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About Brexit: for prospective students from the UK

In 2016, the UK voted to leave the European Union. Now, with just days to go until the first possible Brexit day, there is still much uncertainty regarding the legal status of UK and EU citizens and future relations between the UK and the EU after Brexit.

This section aims to share Brexit-related information relevant to current and prospective staff and students. Because the situation is still evolving, we cannot guarantee the accuracy or completeness of this content. The International Welcome Center North and the webpage on Brexit of the Immigration and Naturalisation Service (IND) are good sources for further information.

Current situation

Last updated: 11th April 2019

  • Britain was set to leave the EU on 29 March 2019, however, EU leaders agreed on the 11th April 2019 to offer the UK an extension on article 50 until 31 October 2019 with a possible review in June.
  • There is still the possibility that if Theresa May's withdrawal agreement is accepted by UK MPs before the above dates, the UK will leave the EU.
  • Until the UK officially withdraws from the EU, UK nationals remain EU citizens.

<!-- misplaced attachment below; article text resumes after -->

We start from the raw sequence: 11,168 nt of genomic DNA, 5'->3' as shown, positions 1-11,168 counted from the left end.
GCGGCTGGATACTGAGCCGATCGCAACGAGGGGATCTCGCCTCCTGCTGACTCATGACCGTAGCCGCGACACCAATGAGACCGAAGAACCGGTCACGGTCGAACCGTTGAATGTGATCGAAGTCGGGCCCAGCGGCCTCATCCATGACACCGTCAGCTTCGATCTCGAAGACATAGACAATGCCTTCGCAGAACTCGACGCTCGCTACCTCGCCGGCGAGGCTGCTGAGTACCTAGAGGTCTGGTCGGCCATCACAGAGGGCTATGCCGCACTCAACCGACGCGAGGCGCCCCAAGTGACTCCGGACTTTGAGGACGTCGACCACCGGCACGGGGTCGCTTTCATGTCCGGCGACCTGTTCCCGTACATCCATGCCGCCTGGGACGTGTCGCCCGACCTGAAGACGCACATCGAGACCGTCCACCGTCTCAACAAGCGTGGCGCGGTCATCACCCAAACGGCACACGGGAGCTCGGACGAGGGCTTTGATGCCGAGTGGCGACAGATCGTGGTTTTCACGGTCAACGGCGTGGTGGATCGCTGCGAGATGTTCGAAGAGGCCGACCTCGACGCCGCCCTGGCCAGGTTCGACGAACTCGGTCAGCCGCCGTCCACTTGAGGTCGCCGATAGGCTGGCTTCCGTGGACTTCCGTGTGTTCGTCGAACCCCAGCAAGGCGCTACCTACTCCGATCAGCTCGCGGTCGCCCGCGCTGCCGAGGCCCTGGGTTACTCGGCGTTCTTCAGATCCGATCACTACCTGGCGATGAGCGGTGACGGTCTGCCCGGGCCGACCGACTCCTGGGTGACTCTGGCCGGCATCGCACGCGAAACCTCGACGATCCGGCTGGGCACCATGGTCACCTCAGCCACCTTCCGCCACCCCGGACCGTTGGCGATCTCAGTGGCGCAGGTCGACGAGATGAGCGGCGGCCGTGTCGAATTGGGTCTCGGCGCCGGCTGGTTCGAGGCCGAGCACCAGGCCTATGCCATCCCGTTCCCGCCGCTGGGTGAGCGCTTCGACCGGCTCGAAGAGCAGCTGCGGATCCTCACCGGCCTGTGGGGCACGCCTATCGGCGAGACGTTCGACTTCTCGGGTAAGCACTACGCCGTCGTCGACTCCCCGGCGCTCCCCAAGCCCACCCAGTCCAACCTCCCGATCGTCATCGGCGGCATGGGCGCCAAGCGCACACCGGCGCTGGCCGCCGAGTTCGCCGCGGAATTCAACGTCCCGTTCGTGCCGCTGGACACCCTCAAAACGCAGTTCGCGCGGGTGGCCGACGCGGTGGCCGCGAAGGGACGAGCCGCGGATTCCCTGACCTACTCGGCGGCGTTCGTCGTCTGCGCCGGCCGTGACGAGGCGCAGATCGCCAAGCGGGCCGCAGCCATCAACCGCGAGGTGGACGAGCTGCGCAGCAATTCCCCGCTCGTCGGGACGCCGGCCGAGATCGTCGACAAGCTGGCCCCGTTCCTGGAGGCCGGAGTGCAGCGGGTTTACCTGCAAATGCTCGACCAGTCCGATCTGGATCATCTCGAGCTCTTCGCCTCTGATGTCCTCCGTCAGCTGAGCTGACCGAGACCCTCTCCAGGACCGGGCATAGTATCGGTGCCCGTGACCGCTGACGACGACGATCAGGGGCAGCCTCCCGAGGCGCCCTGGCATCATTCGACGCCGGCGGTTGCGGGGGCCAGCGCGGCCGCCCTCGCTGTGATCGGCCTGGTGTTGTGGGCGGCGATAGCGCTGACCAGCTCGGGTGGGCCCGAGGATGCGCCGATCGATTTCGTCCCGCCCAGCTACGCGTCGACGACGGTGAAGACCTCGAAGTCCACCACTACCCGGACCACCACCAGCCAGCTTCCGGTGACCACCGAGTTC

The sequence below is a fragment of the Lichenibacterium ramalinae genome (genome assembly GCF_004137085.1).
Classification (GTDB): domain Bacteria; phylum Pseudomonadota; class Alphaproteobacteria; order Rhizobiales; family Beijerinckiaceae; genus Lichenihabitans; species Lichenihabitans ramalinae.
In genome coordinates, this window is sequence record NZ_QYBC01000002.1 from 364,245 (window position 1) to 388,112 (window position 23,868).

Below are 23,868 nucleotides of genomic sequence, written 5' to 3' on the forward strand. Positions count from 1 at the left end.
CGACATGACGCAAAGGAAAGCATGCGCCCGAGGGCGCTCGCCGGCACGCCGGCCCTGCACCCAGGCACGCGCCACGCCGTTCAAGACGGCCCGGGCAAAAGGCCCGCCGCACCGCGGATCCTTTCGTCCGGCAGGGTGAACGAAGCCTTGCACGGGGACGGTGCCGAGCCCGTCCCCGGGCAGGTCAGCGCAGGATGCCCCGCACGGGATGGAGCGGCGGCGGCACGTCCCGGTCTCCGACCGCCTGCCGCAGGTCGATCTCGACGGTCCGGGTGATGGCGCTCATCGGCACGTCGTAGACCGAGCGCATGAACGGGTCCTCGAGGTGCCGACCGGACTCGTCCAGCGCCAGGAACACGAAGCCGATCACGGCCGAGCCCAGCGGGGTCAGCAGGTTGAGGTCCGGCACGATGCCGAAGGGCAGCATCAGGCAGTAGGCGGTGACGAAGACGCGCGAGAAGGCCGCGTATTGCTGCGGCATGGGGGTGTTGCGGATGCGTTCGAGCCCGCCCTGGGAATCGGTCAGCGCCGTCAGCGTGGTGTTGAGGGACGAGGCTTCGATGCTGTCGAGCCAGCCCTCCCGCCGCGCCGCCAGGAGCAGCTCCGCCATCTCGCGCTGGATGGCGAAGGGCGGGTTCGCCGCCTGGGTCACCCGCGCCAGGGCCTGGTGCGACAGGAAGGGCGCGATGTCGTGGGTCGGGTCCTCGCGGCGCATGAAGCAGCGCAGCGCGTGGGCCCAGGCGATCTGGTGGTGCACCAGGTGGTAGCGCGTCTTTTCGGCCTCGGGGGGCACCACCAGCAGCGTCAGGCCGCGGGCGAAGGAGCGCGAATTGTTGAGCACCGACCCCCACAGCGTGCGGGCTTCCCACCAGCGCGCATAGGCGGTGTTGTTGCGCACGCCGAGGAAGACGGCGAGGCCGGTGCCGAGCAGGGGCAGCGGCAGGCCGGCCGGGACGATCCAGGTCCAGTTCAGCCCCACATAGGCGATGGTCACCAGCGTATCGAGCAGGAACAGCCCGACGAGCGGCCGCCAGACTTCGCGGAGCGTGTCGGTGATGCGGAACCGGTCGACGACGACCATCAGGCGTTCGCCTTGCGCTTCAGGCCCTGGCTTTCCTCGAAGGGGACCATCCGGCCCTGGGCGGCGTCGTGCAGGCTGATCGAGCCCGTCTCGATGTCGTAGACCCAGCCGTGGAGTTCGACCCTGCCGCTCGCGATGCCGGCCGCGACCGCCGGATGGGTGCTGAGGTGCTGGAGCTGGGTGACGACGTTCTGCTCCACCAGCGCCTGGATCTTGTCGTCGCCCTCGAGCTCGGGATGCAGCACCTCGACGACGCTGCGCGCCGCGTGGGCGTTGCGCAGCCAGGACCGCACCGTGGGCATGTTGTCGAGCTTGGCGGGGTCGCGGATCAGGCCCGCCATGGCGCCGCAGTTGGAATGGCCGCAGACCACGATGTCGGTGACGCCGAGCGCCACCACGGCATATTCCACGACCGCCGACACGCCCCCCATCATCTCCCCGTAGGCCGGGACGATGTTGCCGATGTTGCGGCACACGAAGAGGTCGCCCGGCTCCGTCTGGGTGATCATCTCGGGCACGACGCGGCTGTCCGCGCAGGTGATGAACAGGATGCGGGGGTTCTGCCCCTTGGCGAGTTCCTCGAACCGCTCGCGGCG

Impact of Brexit on universities

We do not expect great changes at the University of Groningen as a direct consequence of Brexit and will continue to cooperate with British universities and citizens as we do with other renowned universities and citizens around the world. In a joint statement, Universities UK and the Association of Universities in the Netherlands (VSNU) reiterated this intent. The impact of Brexit on higher education in general is not yet clear. Words such as university, student, academic or science do not appear in the 585-page draft deal between the EU and the UK that the British Parliament rejected on January 15. We can assume the following:

  • Brexit will probably not affect academic qualifications, as the UK is likely to remain a signatory to the Bologna treaty.
  • Even in Britain, EU law will not disappear immediately. In general, each EU directive that has been implemented in British law will remain in force until a new law is in place.

If you are considering coming to the University of Groningen to study, you may be wondering how Brexit will affect your plans.

Prospective students from the UK

You are welcome to come and study at UG after Brexit day. If there is no deal specifying otherwise, you will be considered a third-country national and charged the non-EU/EEA tuition fee. For most programmes, our non-EU/EEA rate is not very different from tuition fees at English and Welsh universities, but it is much higher than current fees in Scotland and Northern Ireland.

The UG's tuition fees

Last modified:22 March 2019 10.05 a.m.